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Environmental impact appraisal Study of NTTPS


Questions are raised on the Energy department’s plans for expanding Dr. Narla Tatarao Thermal Power Station (NTTPS) notwithstanding the environmental clearances secured for the project.

Voluntary organisations are raising concerns over the major environmental hazard the project would pose to the people and environment in the surrounding villages. They are questioning the `casual manner’ in which the environmental impact assessment was made for the project.

Study conducted by a Hyderabad-based NGO recommended scrapping of the plans considering “the injury to the environment and people” by the existing power station. Cerana Foundation has conducted the study at the request of people belonging to Guntupalli village abutting the Thermal power station.

A five-member team led by principal investigator and environmental engineer Sagar Dhara collected data and interviewed people in villages –Moolapadu, Guntupalli, Elaprolu, Guntupalli Railway Colony, Paritala, Nakalampeta, Jupudi, Undavalli, Mangalagiri and Trilochanapuram of Krishna and Guntur districts lying within 15 km radius of the plant on September 18, 19 last year. Pre-tested questionnaires that collected data on crop and milk yields were given to farmers – both individuals and groups.

Mr Dhara said that the appraisal conducted by the team was limited because it was zero budget survey. The survey, within its limitations, made clear that the impact of the existing units of NTTPS on environment and people was “unacceptable”. Yield losses in crop and milk in a radius of 10 km around the plant was Rs 300 crore a year. Loss to structures due to acid gas corrosion in the Railway colony alone was Rs 100 crore.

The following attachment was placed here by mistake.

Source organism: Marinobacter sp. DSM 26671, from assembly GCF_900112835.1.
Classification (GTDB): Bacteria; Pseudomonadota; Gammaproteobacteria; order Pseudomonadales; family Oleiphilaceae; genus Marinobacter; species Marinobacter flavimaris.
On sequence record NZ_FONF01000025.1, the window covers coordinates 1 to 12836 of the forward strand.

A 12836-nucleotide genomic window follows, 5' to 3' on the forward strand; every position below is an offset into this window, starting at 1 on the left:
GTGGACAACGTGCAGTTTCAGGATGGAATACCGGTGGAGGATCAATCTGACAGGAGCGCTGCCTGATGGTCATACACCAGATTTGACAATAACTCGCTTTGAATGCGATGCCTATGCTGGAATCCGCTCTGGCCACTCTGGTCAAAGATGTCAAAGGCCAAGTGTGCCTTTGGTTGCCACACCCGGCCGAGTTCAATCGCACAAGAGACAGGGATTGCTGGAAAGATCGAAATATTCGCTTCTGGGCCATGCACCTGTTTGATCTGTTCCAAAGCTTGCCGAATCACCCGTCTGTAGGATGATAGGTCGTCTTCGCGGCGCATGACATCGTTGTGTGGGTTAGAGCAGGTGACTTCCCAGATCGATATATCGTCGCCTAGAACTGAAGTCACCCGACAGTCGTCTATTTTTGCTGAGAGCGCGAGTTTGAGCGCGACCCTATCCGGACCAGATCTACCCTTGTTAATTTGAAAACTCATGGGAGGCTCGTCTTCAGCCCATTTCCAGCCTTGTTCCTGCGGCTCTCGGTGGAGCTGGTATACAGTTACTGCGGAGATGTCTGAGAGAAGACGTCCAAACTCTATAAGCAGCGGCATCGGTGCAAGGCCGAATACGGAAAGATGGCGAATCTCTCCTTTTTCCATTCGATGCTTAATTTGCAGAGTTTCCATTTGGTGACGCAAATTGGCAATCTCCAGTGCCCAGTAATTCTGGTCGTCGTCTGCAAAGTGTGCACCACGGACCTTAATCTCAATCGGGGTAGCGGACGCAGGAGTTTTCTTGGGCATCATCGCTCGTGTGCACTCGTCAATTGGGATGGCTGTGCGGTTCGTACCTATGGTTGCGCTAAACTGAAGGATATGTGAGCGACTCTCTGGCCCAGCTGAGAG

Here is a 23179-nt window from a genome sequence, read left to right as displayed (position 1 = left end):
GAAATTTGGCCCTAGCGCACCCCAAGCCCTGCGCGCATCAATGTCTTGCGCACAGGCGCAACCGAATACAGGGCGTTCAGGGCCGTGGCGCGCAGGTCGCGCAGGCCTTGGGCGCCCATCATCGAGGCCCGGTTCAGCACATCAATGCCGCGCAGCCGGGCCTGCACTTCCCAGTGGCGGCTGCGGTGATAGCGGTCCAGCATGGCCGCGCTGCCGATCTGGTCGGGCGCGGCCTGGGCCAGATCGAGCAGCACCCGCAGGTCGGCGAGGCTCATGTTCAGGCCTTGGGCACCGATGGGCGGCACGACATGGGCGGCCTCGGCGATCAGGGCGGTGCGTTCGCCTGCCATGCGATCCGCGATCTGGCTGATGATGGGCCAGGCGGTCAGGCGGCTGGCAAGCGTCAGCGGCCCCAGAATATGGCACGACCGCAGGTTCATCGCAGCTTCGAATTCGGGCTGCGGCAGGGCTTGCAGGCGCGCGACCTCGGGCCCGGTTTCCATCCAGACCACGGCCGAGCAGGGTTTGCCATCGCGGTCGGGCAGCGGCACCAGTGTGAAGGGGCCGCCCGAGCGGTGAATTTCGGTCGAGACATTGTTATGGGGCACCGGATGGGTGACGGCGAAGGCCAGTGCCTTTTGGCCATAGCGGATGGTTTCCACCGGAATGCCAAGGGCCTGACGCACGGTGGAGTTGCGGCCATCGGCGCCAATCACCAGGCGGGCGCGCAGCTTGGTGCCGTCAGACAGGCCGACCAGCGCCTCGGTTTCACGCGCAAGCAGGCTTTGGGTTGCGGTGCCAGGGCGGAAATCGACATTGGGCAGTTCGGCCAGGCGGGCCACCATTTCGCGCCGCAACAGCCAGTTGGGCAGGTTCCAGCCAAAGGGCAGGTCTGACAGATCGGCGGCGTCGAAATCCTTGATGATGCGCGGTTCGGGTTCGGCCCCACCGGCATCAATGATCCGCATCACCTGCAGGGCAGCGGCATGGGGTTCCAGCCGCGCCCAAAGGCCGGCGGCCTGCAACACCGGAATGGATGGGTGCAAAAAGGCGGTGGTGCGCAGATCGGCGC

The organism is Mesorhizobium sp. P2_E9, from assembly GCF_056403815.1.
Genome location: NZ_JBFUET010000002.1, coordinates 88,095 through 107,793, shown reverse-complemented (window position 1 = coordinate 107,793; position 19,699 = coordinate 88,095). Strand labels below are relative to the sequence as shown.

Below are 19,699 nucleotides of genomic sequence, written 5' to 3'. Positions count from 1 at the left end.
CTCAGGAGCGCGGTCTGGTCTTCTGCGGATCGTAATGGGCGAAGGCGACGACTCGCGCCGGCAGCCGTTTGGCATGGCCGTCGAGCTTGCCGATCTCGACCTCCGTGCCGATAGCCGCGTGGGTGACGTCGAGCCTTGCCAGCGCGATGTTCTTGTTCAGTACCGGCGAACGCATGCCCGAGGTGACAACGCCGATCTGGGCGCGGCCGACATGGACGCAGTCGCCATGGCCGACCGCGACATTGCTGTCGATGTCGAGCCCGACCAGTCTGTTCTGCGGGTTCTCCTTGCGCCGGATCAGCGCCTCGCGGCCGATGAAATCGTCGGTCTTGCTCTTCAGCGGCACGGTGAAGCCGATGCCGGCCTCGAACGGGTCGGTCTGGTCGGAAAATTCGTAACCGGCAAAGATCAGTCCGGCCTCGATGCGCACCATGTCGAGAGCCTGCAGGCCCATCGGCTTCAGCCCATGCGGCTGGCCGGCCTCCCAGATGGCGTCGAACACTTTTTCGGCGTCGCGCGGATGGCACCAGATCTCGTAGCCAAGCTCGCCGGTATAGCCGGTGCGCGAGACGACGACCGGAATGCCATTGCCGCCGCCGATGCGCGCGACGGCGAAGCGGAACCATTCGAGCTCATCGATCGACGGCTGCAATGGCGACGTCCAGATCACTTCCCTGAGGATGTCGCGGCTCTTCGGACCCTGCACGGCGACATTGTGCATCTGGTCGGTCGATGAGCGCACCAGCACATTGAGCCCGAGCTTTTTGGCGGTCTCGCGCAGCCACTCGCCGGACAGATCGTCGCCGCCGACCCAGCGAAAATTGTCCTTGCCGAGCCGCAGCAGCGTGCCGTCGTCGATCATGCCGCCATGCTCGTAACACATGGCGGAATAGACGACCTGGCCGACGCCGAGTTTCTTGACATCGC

The cost of sequestering (removing and cleaning) Carbon dioxide “dumped” into the atmosphere by the plant was to the tune of Rs 8,500 crore. The extent of losses could be gauged by the fact that the survey did not cover losses to human health, water bodies and forests. “Such a large impact is not acceptable”.

He said regulatory agencies — state and central — failed to factor in environmental aspects and the people as they was no clarity on ``what is acceptable and what is not’’. This was very clear in the way the EIA consultant made light of the existing damage and cleared the expansion proposals. This was quite contrary to the experience of the people living around the plant, Mr Dhara said.

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Printable version | Jun 18, 2018 12:47:29 PM |